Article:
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The best diagnostics are those you implement independently to verify the process connection and field device are working from a total system and application perspective. No matter the diagnostic, the only way to be certain that an SIS device is working is to proof test it.
4. Partial testing is good enough. Partial testing only identifies specific failure modes of equipment. It's not a substitute for a complete function check that proves the equipment does what it needs to do as and when required. Major process industry incidents have shown that what you don't maintain eventually fails.
For example, the "push-to-test" feature on some electronic sensors only checks the electronics and doesn't determine whether the sensing elements are working properly. Partial stroke testing validates the valve actuator but not the ability of the valve to close fully or to meet leak tightness requirements. Partial tests can detect some failure modes. You must perform full proof testing, though, to demonstrate the specified operation of the equipment.
5. The main purpose of proof testing is failure detection. Unfortunately, IEC 61511 has encouraged this concept because it defines a proof test as an opportunity to detect dangerous undetected failures. However, detection isn't the primary goal of proof testing — its main purpose is finding weaknesses in your MI strategy and triggering root-cause identification with subsequent change in the specification, design, installation or strategy. You should consider any failure found in a proof test as a serious problem, requiring immediate investigation to prevent future failures.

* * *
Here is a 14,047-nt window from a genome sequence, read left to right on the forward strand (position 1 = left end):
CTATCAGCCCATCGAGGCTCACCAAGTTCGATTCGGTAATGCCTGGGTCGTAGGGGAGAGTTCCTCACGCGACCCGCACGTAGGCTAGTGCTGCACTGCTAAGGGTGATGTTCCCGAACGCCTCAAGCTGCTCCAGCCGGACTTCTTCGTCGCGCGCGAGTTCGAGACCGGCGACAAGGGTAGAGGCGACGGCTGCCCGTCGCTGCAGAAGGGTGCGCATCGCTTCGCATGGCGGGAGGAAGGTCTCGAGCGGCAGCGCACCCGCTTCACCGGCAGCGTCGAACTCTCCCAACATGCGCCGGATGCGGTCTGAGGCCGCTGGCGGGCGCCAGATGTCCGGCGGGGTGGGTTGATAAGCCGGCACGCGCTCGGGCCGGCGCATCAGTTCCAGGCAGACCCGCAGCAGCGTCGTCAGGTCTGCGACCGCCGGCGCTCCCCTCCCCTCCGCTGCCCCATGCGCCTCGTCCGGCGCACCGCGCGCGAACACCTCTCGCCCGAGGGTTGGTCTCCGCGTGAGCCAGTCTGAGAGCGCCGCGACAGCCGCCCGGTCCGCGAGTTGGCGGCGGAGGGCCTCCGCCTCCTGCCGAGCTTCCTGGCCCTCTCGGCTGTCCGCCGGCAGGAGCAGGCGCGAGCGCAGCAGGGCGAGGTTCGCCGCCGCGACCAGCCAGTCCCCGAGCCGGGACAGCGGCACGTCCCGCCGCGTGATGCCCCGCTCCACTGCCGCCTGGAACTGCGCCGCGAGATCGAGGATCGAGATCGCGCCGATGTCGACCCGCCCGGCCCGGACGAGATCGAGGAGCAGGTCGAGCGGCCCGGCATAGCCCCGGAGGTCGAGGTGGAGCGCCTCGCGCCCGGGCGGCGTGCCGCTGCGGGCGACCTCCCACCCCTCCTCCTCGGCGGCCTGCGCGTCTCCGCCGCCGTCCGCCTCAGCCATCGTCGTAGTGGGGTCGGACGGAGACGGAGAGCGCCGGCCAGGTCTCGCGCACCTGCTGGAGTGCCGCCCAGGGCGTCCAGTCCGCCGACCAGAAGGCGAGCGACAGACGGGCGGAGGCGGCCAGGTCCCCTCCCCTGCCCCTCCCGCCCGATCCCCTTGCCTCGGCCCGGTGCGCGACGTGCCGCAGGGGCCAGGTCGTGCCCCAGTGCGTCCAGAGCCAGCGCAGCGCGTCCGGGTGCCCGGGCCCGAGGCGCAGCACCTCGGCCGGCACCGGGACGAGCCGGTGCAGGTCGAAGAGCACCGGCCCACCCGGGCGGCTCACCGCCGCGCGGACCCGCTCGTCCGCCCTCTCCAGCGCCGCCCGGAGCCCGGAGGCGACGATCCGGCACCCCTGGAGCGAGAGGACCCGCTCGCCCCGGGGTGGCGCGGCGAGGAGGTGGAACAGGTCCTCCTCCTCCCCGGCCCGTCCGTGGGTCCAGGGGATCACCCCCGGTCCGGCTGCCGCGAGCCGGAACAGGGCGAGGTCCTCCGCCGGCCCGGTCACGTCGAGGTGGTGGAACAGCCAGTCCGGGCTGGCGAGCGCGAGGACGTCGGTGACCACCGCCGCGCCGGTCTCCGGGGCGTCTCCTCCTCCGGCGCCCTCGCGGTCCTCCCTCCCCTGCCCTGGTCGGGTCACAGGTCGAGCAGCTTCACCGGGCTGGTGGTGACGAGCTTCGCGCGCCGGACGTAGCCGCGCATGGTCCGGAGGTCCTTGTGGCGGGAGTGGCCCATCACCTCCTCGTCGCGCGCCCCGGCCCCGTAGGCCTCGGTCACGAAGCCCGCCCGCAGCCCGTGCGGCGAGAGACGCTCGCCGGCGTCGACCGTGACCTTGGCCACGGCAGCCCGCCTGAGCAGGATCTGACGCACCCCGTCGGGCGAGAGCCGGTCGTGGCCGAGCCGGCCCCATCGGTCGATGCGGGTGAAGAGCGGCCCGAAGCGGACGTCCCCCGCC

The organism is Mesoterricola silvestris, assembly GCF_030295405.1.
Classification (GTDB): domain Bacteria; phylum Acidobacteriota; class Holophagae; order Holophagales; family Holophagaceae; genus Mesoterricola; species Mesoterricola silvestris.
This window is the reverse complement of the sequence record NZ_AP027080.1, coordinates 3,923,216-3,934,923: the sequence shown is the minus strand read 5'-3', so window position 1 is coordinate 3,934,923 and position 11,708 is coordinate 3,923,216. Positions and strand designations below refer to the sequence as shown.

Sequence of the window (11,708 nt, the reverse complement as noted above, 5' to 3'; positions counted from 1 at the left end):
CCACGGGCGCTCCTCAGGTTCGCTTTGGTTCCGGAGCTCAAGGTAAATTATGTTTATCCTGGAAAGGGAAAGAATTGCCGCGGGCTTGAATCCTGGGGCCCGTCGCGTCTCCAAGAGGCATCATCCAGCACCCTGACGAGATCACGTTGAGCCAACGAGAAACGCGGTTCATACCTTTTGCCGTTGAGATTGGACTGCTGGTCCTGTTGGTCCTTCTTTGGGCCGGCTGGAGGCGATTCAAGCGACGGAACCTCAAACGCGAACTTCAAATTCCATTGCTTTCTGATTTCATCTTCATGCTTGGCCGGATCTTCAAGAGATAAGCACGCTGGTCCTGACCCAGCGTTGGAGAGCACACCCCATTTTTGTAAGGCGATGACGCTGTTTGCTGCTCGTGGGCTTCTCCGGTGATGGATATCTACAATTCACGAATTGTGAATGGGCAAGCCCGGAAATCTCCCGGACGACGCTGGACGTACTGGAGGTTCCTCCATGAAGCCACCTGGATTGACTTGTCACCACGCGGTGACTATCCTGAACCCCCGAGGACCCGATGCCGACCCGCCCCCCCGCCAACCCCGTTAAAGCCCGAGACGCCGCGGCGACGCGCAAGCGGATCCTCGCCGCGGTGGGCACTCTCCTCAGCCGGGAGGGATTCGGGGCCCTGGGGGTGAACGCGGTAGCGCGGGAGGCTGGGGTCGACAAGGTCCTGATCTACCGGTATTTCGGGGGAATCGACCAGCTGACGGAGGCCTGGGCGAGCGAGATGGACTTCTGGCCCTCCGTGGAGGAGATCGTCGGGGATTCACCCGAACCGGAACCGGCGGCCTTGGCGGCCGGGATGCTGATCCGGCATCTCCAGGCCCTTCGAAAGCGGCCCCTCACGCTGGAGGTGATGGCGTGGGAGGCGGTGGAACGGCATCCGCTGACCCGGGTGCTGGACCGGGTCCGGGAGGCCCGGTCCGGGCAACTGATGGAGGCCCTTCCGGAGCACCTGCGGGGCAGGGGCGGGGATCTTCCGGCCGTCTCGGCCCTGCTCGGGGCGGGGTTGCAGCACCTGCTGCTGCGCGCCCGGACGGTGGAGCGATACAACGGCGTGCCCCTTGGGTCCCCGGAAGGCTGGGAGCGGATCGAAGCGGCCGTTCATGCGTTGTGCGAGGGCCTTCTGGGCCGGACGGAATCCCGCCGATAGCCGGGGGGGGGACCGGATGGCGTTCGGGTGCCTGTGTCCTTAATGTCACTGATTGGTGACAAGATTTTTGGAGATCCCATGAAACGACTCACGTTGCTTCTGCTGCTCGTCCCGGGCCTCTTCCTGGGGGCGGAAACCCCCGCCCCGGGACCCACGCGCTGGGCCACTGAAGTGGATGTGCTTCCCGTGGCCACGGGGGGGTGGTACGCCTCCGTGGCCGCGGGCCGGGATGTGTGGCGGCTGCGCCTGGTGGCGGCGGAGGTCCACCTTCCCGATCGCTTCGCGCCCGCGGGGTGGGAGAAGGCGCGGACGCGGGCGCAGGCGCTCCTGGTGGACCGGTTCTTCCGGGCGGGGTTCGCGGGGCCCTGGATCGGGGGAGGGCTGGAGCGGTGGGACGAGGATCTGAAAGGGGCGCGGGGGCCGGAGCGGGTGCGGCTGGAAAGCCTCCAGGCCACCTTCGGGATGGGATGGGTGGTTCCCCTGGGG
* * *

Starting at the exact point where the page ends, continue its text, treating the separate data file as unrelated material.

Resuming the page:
Many incident investigations point out that a company had found and repeatedly corrected failures prior to an incident — but didn't prevent the failure from re-occurring by determining and addressing the root cause.
6. Proof testing suffices to ensure mechanical integrity. The proof test only validates MI, which depends upon inspection and preventive maintenance (Figure 1).
You should perform periodic inspections to identify and correct incipient issues and degraded conditions; this often is called proactive or condition-based maintenance. You can conduct some inspections externally during operation but others require more-rigorous internal inspection, such as looking at a valve seat or pulling wires to see if they're loose.
Also, perform regular preventive maintenance to replace parts with a shorter life expectancy than the major equipment components. This reduces the failure rate and extends the useful life of the equipment.
Proof testing demonstrates the MI plan consisting of inspection and preventive maintenance suffices to sustain the equipment in the "as good as new" condition.
7. Relay-based safety systems aren't as good as safety programmable logic controllers (PLCs). Relays have extensive prior-use history in many industry sectors, very low failure rates, and readily predictable and well-understood failure modes. Relays can be installed locally with no need for climate-controlled enclosures (Figure 2).
Safety PLCs are more flexible and easier to modify — but this often leads to ad hoc programming. Without a detailed application program specification, a rigorous software development process and extensive testing, safety PLC programs can have significant undetected problems.
While safety PLCs have extensive diagnostics, this is largely because they have many components that can fail. Simplex safety PLCs have overall failure rates an order of magnitude greater than those of relays, and so need diagnostics and hardware fault tolerance to offset these higher rates.